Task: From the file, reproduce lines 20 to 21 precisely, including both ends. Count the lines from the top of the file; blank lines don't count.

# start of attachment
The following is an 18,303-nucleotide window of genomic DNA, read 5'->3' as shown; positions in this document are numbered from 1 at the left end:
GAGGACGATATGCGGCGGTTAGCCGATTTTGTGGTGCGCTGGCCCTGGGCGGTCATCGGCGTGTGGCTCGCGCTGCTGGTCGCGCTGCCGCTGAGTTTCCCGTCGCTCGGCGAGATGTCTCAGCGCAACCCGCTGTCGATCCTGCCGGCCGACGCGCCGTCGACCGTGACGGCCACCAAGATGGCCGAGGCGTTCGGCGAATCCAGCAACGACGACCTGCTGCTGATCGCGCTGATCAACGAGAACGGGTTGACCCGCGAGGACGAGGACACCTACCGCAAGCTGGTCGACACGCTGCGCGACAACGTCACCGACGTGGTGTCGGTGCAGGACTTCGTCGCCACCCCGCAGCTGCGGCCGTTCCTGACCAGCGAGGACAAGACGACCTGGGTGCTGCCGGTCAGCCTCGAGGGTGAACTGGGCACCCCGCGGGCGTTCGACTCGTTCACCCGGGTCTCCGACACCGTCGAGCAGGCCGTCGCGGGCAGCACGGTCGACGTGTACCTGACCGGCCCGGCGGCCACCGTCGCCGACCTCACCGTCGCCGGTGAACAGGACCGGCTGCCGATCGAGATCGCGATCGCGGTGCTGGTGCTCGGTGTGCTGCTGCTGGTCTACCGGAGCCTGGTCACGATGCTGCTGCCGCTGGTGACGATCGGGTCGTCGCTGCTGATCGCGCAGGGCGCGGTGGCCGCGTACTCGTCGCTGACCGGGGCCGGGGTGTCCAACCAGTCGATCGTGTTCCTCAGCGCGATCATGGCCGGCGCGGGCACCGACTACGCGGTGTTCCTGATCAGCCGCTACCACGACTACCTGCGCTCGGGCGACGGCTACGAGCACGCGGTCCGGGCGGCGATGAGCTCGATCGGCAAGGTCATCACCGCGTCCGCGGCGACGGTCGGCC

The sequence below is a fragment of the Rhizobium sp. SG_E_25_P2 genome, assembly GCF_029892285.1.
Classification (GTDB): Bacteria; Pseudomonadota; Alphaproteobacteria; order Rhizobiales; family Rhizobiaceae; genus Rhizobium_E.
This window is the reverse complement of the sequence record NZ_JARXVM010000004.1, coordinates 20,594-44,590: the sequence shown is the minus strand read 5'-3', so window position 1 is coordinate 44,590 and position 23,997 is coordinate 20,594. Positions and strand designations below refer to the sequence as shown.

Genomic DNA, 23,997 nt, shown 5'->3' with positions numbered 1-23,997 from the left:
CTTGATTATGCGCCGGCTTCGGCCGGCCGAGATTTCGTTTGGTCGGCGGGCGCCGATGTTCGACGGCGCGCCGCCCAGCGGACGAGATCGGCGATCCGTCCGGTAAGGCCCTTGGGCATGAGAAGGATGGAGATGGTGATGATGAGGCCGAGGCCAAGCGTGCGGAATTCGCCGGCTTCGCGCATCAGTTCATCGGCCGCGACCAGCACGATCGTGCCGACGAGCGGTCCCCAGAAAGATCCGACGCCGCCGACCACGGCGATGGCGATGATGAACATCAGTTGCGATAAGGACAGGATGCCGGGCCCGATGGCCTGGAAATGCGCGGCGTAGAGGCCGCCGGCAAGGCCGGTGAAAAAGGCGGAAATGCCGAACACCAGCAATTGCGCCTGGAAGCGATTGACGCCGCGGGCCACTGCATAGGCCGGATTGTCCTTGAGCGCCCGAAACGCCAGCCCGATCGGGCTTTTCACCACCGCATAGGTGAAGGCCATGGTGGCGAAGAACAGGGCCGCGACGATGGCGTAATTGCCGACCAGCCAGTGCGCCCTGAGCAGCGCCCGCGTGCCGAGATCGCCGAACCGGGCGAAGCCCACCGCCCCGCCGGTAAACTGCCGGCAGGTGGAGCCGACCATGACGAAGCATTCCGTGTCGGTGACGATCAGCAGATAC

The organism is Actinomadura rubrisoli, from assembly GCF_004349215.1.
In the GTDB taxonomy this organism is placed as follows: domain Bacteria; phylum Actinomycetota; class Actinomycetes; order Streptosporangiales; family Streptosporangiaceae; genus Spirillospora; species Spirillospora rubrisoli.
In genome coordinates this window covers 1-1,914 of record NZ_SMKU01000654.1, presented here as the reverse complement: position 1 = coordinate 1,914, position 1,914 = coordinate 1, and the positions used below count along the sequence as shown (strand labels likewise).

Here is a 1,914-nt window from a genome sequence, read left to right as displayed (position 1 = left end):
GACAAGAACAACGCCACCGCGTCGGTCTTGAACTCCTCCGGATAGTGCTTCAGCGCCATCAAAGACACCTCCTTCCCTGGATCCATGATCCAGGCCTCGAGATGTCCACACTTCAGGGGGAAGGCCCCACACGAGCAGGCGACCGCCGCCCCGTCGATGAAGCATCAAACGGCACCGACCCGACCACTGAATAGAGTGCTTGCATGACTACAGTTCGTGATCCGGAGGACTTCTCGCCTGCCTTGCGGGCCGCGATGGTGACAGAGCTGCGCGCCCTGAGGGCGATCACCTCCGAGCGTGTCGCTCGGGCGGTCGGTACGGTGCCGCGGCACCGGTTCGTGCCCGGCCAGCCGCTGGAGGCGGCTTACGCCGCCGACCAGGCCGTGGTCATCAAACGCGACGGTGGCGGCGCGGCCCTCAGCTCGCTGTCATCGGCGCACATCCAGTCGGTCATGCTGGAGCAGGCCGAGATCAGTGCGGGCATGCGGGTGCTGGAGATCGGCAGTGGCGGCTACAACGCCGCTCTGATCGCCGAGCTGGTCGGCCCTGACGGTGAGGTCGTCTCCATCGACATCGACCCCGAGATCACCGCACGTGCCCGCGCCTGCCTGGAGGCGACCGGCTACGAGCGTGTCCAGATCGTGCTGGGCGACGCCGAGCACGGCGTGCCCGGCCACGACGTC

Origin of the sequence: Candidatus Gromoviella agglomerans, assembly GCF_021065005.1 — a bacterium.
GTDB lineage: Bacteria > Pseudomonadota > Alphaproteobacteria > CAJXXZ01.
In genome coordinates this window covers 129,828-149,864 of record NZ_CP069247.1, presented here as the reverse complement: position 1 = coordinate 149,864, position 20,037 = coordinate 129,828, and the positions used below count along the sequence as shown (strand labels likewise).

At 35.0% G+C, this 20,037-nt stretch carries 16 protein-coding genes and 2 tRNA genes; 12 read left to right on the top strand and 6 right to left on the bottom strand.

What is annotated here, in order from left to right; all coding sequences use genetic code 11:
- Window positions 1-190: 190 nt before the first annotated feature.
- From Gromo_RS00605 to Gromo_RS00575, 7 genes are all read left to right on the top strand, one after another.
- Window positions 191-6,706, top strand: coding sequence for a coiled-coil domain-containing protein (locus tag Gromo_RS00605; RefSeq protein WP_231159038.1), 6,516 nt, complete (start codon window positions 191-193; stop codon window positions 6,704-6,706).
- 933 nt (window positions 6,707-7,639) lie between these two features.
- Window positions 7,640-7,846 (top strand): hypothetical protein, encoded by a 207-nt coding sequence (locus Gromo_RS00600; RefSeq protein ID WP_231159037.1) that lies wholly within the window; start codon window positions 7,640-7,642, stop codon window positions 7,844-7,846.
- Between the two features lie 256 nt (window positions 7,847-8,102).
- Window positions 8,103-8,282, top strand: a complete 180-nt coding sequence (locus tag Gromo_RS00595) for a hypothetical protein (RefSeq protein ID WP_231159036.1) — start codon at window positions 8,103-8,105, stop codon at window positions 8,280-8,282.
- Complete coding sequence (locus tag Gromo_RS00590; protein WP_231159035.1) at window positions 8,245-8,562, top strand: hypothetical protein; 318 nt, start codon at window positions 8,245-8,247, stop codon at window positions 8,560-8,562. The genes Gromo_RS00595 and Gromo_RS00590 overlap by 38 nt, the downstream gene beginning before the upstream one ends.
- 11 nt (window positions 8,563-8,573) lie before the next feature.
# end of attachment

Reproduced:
- Window positions 191-6,706, top strand: coding sequence for a coiled-coil domain-containing protein (locus tag Gromo_RS00605; RefSeq protein WP_231159038.1), 6,516 nt, complete (start codon window positions 191-193; stop codon window positions 6,704-6,706).
- 933 nt (window positions 6,707-7,639) lie between these two features.